Mental Health FAQ | Q&A #7

A lot of people that I know read this blog- I mean I post the links to my personal Facebook and the majority of the people who 'like' The Introvert Archive Facebook page are people who know me personally. Because of this people find it somewhat easier to come up to me (especially at the pub after a few drinks) and share what is going on with their mental health, and I love it. I love that people are feeling that they can talk about their mental illness openly, it makes me so bloody happy that through this blog I am starting to break down the stigma surrounding mental illness. This isn't really the point of this blog post but it was something that made me pretty damn happy.

The actual topic that I wanted to talk about is questions that I get asked fairly regularly about my mental health or mental health in general. As you would have realised I have been away from this blog for a few weeks, I needed some time to re-motivate myself and set myself some clear goals for where I want to go with not only with my writing but with myself personally. To ease myself back into writing and not do too much too quickly and burn out I thought I would answer these questions in a post. I get people messaging me and such asking me questions about how I am coping and such and I thought hey why not tie it all in together in one blog post. So well-ah!

Why don't you speak to a professional anymore?

So since I was fourteen I have had two stints with talking to a mental health councillor. So the first was a lady when I was first diagnosed and I think I went to see her maybe four times and I stopped for a number of reasons. The first being that I had no connection with her therefore I wasn't be as open as I should have been. It was just hard to be honest and vulnerable around her because of that lack of connection. The second reason I stopped was living in the country I was bloody sick of being driven to the city every second week to leave there feeling exactly the same as I did when I arrived.

The second councilor I saw was actually last year and it was actually my choice to get some some professional help this time around. As I've said before my mental health fluctuates continuously and this was just a particularly bad time for me. I was still dealing with the effects on my mental health that had been put there by my previous job and on top of that I was dealing with money troubles and I was just all over the place. I saw this councillor three times I think and that was enough to push back in the right direction to get to the point that I am at now where I consider my writing to be enough of an outlet that I don't need professional help. I also just find it so much easier to talk to people that know me and have seen me at my worst.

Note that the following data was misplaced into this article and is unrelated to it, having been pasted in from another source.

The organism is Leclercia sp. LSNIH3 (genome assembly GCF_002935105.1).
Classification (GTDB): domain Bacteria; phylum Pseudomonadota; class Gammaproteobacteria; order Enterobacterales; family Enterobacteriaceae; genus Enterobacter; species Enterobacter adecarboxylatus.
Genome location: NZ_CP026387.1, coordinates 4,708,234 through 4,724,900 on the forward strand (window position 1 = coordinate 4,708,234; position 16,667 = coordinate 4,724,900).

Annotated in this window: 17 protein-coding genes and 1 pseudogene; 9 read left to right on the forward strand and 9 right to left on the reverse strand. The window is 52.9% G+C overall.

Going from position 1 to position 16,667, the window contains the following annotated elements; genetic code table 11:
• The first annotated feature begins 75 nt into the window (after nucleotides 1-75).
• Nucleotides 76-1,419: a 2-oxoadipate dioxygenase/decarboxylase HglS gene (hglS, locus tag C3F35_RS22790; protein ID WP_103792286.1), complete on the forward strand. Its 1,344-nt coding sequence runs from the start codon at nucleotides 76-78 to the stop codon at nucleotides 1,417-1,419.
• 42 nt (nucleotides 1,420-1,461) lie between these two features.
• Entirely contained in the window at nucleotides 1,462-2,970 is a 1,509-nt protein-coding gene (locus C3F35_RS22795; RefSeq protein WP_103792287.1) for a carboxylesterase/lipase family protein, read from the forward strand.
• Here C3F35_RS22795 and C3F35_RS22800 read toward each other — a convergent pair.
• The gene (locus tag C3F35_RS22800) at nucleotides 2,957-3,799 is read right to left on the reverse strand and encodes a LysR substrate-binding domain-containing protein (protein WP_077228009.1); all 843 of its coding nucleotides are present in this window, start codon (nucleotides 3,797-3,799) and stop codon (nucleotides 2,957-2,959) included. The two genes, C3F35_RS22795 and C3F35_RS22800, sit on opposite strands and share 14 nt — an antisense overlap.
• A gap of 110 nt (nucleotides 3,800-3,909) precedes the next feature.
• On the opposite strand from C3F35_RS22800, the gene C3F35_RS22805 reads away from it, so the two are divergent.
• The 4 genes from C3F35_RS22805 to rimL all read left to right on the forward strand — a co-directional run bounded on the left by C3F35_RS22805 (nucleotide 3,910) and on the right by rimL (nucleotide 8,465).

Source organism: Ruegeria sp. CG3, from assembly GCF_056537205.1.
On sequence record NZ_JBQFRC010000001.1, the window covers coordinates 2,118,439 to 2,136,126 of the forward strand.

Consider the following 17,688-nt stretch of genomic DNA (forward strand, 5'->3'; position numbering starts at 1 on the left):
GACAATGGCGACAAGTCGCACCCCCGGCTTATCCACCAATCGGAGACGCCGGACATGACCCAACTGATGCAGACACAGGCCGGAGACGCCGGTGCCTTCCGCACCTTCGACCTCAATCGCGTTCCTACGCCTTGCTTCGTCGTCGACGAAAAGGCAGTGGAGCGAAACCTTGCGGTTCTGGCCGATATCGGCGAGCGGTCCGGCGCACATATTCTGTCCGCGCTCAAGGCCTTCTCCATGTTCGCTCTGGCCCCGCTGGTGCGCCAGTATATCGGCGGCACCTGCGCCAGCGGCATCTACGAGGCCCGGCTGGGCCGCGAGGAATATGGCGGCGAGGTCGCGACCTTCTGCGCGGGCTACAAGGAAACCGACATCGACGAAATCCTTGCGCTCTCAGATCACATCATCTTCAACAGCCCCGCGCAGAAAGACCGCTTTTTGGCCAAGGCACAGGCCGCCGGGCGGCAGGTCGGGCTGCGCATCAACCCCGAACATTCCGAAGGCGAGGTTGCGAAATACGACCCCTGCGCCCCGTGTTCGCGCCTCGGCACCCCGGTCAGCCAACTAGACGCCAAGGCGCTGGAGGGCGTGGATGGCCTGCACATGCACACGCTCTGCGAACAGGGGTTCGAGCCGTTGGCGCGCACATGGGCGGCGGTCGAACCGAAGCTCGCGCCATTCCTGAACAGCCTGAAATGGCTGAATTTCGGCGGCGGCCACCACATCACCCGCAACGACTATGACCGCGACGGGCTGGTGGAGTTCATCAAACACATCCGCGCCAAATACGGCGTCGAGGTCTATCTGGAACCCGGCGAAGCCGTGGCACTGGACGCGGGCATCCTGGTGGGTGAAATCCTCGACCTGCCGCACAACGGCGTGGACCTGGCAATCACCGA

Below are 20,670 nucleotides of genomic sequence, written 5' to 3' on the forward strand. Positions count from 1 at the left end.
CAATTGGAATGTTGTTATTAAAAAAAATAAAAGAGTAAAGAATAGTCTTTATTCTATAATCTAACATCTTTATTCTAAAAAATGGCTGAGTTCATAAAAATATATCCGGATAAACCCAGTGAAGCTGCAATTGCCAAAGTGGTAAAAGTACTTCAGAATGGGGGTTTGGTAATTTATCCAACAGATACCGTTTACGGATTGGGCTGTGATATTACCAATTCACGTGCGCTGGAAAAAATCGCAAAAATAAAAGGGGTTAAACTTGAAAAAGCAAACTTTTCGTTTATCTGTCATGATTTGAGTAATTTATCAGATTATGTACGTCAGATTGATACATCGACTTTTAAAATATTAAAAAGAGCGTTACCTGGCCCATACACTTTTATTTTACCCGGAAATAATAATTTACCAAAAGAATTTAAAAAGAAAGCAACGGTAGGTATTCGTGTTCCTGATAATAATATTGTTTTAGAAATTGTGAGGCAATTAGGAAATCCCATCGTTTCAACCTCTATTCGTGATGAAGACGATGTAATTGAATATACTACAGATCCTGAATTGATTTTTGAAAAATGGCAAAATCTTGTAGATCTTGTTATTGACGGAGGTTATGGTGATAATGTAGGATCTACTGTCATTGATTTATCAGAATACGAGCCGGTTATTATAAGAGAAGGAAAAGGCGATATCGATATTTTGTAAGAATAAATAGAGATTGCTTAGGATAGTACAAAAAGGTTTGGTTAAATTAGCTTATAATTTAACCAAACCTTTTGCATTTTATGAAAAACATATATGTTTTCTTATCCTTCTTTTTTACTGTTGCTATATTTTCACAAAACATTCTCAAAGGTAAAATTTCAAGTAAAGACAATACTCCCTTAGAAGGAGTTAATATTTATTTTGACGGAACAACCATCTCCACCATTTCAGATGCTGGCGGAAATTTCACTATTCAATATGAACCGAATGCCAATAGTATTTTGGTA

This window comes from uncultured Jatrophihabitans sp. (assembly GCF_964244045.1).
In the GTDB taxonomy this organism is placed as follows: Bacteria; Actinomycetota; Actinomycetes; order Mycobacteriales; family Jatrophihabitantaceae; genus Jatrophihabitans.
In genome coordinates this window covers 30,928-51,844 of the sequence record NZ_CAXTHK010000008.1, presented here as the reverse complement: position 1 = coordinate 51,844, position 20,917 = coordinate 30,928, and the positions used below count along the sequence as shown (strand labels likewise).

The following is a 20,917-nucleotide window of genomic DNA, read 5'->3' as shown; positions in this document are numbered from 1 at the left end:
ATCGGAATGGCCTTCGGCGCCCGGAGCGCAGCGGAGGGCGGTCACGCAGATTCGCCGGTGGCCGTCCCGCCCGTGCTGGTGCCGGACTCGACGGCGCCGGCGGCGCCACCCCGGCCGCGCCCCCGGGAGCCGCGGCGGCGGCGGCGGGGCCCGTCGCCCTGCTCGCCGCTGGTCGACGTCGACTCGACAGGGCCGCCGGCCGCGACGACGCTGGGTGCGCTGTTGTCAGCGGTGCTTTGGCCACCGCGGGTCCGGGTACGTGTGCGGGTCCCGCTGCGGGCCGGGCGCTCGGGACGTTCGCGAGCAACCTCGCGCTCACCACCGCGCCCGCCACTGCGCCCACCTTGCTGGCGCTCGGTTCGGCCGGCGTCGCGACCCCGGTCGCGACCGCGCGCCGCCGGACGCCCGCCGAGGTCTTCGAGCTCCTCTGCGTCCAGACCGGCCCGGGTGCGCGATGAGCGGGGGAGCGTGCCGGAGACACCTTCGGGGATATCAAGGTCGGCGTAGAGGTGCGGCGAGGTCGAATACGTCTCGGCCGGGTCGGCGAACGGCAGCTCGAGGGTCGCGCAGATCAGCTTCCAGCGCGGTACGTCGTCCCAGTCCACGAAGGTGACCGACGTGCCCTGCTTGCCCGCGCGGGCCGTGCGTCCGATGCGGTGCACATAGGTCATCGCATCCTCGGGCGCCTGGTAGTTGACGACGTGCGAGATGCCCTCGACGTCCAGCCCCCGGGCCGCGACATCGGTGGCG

What was you actual diagnosis?

At fourteen when I was first diagnosed I was told I had severe depression, anxiety and anger issues. I worked bloody hard to get rid of that anger issues diagnosis, honestly I felt like I could deal with the depression and anxiety label to an extent but that anger one I was just not going to let it stick. The last time I saw a doctor about this there was no mention of anger issues anymore so currently my diagnosis depression and anxiety.

What annoys you most about society and mental illness?

The stigma around mental illness and it being a bad thing that society shouldn't be talking about and we should just pretend that its not there. This is the reasons that I choose to be so open about my mental illness struggles- it's not something that we should be ashamed of, it's something we should be creating awareness about.

There is something else that annoys me but its a bit of a taboo subject. People self diagnosing and then publicly talking about what they think is a mental illness but really its just a bit of fear, or being sad or having a bad day. I feel like there is every chance I am going to get dragged through the dirt for saying this. There is having anxiety and then there is being scared to do something. There is depression and then there is being sad. I feel like people miss the point of this and then post that to social media and then it kind of create illusions about mental illness that are wrong.

How do you deal with anxiety attacks?